When the sorcerer Lothanal is caught studying demonology he is banished by the Eldric. Stripped of both resources and the ability to work magic, his only option is to enter into a pact with the demons. To meet a price measured in thousands of souls, he resolves to reignite war between the peoples of the north and south.
Both the main plot arc and subsidiary character arcs are engaging and consistent. A similar level of effort is clear in the creation of the background, which provides the monsters and magical powers a reader expects of high fantasy, without seeming derivative.
Burrows displays particular skill in large-scale combat, managing to successfully show the power of magic without rendering common soldiers an irrelevance. He also balances portrayal of the confusion the characters feel when immersed in a battle with the reader’s desire for a clear overview of events.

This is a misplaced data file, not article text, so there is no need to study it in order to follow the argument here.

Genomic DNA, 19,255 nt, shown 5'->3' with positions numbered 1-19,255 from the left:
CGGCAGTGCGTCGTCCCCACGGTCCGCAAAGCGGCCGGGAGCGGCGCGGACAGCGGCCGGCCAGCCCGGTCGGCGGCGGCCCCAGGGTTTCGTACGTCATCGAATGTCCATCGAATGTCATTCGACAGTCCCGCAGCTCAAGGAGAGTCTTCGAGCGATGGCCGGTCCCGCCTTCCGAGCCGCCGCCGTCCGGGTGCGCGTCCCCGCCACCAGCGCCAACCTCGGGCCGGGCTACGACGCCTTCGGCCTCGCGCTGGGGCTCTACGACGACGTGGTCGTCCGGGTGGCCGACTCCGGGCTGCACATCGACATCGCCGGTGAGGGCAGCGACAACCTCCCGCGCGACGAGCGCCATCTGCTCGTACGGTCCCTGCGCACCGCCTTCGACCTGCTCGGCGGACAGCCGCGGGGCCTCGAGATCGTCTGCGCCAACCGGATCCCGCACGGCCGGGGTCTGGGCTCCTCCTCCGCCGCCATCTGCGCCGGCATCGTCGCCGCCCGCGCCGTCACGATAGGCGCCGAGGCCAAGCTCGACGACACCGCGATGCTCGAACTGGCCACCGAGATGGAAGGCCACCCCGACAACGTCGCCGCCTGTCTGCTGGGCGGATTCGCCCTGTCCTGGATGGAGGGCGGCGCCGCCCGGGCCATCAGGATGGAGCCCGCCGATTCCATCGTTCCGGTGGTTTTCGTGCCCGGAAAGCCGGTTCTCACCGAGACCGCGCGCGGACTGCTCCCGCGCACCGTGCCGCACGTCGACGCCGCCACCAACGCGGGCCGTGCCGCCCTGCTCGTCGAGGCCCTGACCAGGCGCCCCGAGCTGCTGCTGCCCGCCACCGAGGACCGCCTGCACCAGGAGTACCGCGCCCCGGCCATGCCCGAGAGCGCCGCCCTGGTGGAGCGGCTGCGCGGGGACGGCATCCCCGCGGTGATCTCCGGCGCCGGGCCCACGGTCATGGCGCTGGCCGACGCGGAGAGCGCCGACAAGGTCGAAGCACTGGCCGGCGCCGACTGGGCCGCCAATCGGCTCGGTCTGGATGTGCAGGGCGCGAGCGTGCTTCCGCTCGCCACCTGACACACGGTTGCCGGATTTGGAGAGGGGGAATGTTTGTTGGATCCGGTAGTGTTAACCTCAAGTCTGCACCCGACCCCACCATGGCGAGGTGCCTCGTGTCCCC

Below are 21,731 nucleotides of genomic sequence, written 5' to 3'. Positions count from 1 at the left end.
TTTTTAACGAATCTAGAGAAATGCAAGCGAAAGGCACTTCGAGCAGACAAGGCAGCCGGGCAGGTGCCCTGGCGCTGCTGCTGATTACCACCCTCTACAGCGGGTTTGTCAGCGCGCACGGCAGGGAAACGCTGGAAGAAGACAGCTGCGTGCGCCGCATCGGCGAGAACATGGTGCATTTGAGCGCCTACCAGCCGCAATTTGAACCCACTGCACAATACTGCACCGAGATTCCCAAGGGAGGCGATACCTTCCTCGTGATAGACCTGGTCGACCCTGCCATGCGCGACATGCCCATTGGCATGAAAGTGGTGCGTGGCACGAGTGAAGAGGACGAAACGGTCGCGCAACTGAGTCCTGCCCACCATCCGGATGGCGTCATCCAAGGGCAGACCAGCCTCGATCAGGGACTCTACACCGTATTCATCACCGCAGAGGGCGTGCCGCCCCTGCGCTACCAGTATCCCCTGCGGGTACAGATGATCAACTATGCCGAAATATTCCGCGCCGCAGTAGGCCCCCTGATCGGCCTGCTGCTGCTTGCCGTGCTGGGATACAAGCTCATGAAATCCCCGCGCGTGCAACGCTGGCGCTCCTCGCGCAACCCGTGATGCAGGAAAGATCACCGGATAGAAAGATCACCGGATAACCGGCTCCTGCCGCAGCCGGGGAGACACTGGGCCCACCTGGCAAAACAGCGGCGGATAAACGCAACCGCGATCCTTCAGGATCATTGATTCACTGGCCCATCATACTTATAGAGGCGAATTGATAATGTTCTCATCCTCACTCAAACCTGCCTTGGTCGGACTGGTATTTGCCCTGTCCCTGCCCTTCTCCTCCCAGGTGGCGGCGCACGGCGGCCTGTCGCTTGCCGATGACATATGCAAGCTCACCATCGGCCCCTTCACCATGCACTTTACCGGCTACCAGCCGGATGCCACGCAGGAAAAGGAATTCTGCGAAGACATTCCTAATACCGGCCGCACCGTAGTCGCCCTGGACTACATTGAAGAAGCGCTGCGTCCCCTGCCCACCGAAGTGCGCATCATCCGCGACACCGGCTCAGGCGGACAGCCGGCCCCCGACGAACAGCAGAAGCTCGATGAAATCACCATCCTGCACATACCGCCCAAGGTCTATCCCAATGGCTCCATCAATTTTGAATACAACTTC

His system of magic is also well realised, providing a sound reason demonic magic is stronger than permitted magics, without falling into simplistic right-vs-wrong dualisms.
However, the writing does let the story down in places. Although the book is easy to read, there are occasionally issues with descriptions and word choice which reduce immersion; this is especially noticeable in a few of the faster-paced scenes.
There are also a few scenes toward the end which are clearly set up for a series rather than parts of the existing narrative; this failure to fully integrate events could leave the reader feeling slightly let down.
Burrow’s characters are – for the most part – very believable, with even supporting characters displaying a plausible range of personality traits. Unlike some high fantasy novels, the romance does not feel tacked on merely so there is romance, and the heroes do not flawlessly put aside all their disagreements and prejudices because there is a greater threat.
I enjoyed this book for its ideas. I recommend it to readers looking for a quick fix of high fantasy.